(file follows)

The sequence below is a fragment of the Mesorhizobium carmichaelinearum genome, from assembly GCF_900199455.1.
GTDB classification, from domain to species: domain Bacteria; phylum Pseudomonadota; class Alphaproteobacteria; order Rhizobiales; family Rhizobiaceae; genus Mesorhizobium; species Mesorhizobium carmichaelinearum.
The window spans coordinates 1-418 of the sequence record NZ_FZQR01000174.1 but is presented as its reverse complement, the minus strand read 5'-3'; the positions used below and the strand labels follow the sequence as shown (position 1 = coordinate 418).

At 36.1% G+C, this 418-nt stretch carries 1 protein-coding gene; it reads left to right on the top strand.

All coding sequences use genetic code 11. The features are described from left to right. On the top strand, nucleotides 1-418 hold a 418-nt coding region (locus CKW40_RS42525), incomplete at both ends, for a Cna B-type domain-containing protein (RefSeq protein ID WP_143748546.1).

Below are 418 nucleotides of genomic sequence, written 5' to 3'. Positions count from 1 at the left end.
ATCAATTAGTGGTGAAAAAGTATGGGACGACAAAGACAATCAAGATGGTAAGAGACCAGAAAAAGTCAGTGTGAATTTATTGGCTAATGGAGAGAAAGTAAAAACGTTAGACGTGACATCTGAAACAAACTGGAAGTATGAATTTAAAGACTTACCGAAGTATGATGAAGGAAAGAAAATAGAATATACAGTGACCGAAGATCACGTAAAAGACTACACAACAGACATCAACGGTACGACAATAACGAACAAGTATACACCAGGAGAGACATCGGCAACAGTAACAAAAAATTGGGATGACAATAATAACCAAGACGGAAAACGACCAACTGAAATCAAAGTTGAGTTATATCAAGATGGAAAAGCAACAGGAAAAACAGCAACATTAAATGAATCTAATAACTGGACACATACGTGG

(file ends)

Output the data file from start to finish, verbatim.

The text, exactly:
The sequence below is a fragment of the Mesorhizobium carmichaelinearum genome, from assembly GCF_900199455.1.
GTDB classification, from domain to species: domain Bacteria; phylum Pseudomonadota; class Alphaproteobacteria; order Rhizobiales; family Rhizobiaceae; genus Mesorhizobium; species Mesorhizobium carmichaelinearum.
The window spans coordinates 1-418 of the sequence record NZ_FZQR01000174.1 but is presented as its reverse complement, the minus strand read 5'-3'; the positions used below and the strand labels follow the sequence as shown (position 1 = coordinate 418).

At 36.1% G+C, this 418-nt stretch carries 1 protein-coding gene; it reads left to right on the top strand.

All coding sequences use genetic code 11. The features are described from left to right. On the top strand, nucleotides 1-418 hold a 418-nt coding region (locus CKW40_RS42525), incomplete at both ends, for a Cna B-type domain-containing protein (RefSeq protein ID WP_143748546.1).

Below are 418 nucleotides of genomic sequence, written 5' to 3'. Positions count from 1 at the left end.
ATCAATTAGTGGTGAAAAAGTATGGGACGACAAAGACAATCAAGATGGTAAGAGACCAGAAAAAGTCAGTGTGAATTTATTGGCTAATGGAGAGAAAGTAAAAACGTTAGACGTGACATCTGAAACAAACTGGAAGTATGAATTTAAAGACTTACCGAAGTATGATGAAGGAAAGAAAATAGAATATACAGTGACCGAAGATCACGTAAAAGACTACACAACAGACATCAACGGTACGACAATAACGAACAAGTATACACCAGGAGAGACATCGGCAACAGTAACAAAAAATTGGGATGACAATAATAACCAAGACGGAAAACGACCAACTGAAATCAAAGTTGAGTTATATCAAGATGGAAAAGCAACAGGAAAAACAGCAACATTAAATGAATCTAATAACTGGACACATACGTGG